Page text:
When the other inmates are asked what is one thing that they will remember most about prison when they leave this place, their common response is “Nothing. I don’t ever want to think of this place, what I did to get here, or even the judicial system ever again. I want to sweep it under the rug and move on with my life.”
I always find that a little shocking……because if they are ever going to learn from their mistakes, they are going to have to remember where they’ve been and remember what they went through to change their way of thinking, their behavior, and their lives.
When I’m asked that same question, my response is not of the ordinary. I always tell others that I’ll remember that I made a difference to a vast number of people I crossed paths with…..from officers, to inmates, even to family and friends. My time is not and has not been wasted. I chose to put forth the effort to better my life and to help better other lives as well.
I will remember everything about the number of walls and fences I’ve been behind.
I will remember the sleepless and stressful nights.
I will remember each of my cellies, their names, their habits, likes, dislikes, and what kind of person they were.
I will remember the fights I saw and the modern day Sodom and Gomorrah I lived in.
I will remember the chow hall food and the commissary lines.
I will remember the visitors who came to visit and the quick 15 minute phone calls I made to my loved ones.
I will remember the 17 cents hourly wage and the 25 cents I earned to officiate volleyball matches.
I will remember the laughs, the cries, the smiles and the angry times that came upon me.
I will remember the sports leagues and the prize bags won for competitions.
I will remember the popcorn and snow-cones that were given out during the summer holidays.
I will remember the days we could not leave the unit or even the cell, except to use the bathroom.
I will remember the court rooms, attorneys, prosecutors, and judges.
I will remember the orange jump suits, khaki uniforms, and grey workout clothes.
I will remember the inmates that made an impact on me and the ones I led to Christ and will see again someday in heaven.
I will remember the crime I did that put me here for the past five years and counting.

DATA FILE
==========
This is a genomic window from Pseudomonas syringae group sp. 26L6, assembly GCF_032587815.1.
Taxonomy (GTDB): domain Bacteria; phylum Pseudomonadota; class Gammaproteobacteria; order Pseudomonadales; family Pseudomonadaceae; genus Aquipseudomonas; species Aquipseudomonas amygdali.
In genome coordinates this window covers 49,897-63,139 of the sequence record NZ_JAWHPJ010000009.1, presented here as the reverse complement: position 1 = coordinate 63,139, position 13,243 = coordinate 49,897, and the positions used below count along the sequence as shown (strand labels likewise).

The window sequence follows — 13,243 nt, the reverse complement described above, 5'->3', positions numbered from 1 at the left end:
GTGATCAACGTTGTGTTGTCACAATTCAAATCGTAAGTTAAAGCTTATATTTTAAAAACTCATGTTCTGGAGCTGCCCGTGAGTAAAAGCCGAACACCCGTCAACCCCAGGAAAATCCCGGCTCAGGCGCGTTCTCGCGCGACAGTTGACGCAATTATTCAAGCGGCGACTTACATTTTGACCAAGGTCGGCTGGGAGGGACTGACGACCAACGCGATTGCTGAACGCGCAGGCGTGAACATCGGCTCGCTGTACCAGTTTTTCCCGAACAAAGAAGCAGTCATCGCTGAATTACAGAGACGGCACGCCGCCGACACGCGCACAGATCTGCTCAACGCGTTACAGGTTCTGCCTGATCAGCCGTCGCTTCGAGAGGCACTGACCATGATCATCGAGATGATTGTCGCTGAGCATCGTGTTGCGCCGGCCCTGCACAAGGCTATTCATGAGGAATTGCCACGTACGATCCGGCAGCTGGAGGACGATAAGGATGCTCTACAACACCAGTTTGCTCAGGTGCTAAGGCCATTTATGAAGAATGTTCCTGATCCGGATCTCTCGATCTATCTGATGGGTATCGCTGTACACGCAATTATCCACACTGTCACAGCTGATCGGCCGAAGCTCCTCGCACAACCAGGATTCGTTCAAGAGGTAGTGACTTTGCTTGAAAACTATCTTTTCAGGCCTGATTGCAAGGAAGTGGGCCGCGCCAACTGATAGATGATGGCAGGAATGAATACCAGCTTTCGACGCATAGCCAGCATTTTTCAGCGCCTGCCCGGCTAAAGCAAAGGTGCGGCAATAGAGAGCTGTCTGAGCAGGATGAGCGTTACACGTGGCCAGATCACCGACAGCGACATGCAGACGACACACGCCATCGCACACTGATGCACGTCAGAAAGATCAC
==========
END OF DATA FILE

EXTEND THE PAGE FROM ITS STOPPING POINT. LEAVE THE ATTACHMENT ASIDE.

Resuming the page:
I will remember getting arrested.
I will remember the first day and night in jail.
I will remember entering prison for the first time.
I will remember the death threats and going to “the hole” for protection.
I will remember the people I hurt by my actions.
I remember. I remember. I remember.
I also remember God’s hedge of protection around me 24 hours a day. I remember surrendering my life wholeheartedly to God. I remember breaking down and crying out to Him. I remember the peace He poured upon me. I remember the prayers I sent up to Him and the answers He gave me. And I remember the forgiveness He bestowed upon me.
I remember. I remember. I remember.
To be honest, I would not have asked for a better life. In my 38 years on this earth, this prison experience has been the best thing that has ever happened to me. God got my attention. He hit me across the face when He disciplined me. He grabbed me by the collar and told me to change my ways.
And I listened. God came back into my life again. I put Him first. I’m doing His work and leading His ministry right where He has me. I am that light in this dark place. I have that joy. I have that happiness. I have that love.
That is why I’ll remember everything about this prison sentence. Prison has made me into what and who I am today. Coming to prison was not part of God’s plan. But transforming me, molding me, and using me to further His kingdom while I was in prison was part of His plan. And for that I will always remember.